Toward a Philosophy of the Act (University of Texas Press Slavic Series, No. 10)
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Rescued in 1972 from a storeroom in which rats and seeping water had severely damaged the fifty-year-old manuscript, this text is the earliest major work (1919-1921) of the great Russian philosopher M. M. Bakhtin. Toward a Philosophy of the Act contains the first occurrences of themes that occupied Bakhtin throughout his long career. The topics of authoring, responsibility, self and other, the moral significance of "outsideness," participatory thinking, the implications for the individual subject of having "no-alibi in existence," the difference between the world as experienced in actions and the world as represented in discourse—all are broached here in the heat of discovery. This is the "heart of the heart" of Bakhtin, the center of the dialogue between being and language, the world and mind, "the given" and "the created" that forms the core of Bakhtin's distinctive dialogism.
A special feature of this work is Bakhtin's struggle with the philosophy of Immanuel Kant. Put very simply, this text is an attempt to go beyond Kant's formulation of the ethical imperative. mci will be important for scholars across the humanities as they grapple with the increasingly vexed relationship between aesthetics and ethics.
performing the act, but cannot be uttered clearly and distinctly. I think that language is much more adapted to giving utterance precisely to that truth, and not to the abstract moment of the logical in its purity. That which is abstract, in its purity, is indeed unutterable: any expression is much too concrete for pure meaning-it distorts and dulls the purity and validityin-itself of meaning. That is why in abstract thinking we never understand an expression in its full sense. Historically
performativc [postupochnaia 1 fullncss of this affirmation . T • • • TOWARD /0 A PHILOSOPHY OF THE ACT of any emotional-volitional tone. There is nothing I can do with this theoretical proposition; it does not obligate me in any way. Insofar as I think of my uniqueness or singularity as a moment of my being that is shared in common by all Being, I have already stepped outside my once-occurrent uniqueness, I have assumed a position outside its bounds, and think Being theoretically, i.e.,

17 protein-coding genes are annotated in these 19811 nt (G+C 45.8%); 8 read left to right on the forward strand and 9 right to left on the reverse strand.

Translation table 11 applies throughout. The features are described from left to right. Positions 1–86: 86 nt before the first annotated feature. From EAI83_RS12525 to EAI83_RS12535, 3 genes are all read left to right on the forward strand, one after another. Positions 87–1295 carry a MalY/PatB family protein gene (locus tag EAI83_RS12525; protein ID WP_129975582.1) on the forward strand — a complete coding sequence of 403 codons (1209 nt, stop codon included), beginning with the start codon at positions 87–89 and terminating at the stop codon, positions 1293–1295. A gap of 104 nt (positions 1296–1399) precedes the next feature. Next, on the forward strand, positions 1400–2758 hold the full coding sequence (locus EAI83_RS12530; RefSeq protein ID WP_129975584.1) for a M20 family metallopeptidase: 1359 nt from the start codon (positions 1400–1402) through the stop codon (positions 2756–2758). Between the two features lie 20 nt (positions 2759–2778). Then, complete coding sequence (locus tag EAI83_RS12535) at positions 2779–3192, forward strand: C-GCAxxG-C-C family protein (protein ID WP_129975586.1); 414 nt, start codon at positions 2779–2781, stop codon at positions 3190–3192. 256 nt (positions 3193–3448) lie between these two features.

in which all human beings are-with respect to value--equally mortal. (One should remember that to live from within myself, from my own unique place in Being, does not yet mean at all that I live only for my own sake. For it is only from my own unique place that selfsacrifice is possible, that is, the answerable centrality of myself can be a self-sacrificing centrality.) There is no acknowledged self-equivalent and universally valid value, for its acknowledged validity is conditioned not by its
uniquc as it ought-to-be. 121. "Contingent possibilitv": fortuitous or chance possibility. 122. "Universal": general; sec notc 71 above. 123. "Givcn and projectcd": both as something given (totally on hand) and (simultaneouslv) gi\'en in thc mode ofsomcthing yct to bc dctermined. 124. "Obligative": ought-to-be. 125. "Participative self": a subiectum who participates in an cngaged, interested manncr; sec notc 29 abovc. 126. "A dctachcd (non-participating) consciousness": an unengagcd, impersonal
entire life as a whole can be considered as a single complex act or deed that I perform: I act, i.e., perform acts, with my whole life, and every particular act and lived-experience is a constituent moment of my life-of the continuous performing of acts [postuplenie]. As a performed act, a given thought forms an integral whole: both its content/sense and the fact of its presence in my actual consciousness-the consciousness of a perfectly determinate human beingat a particular time and in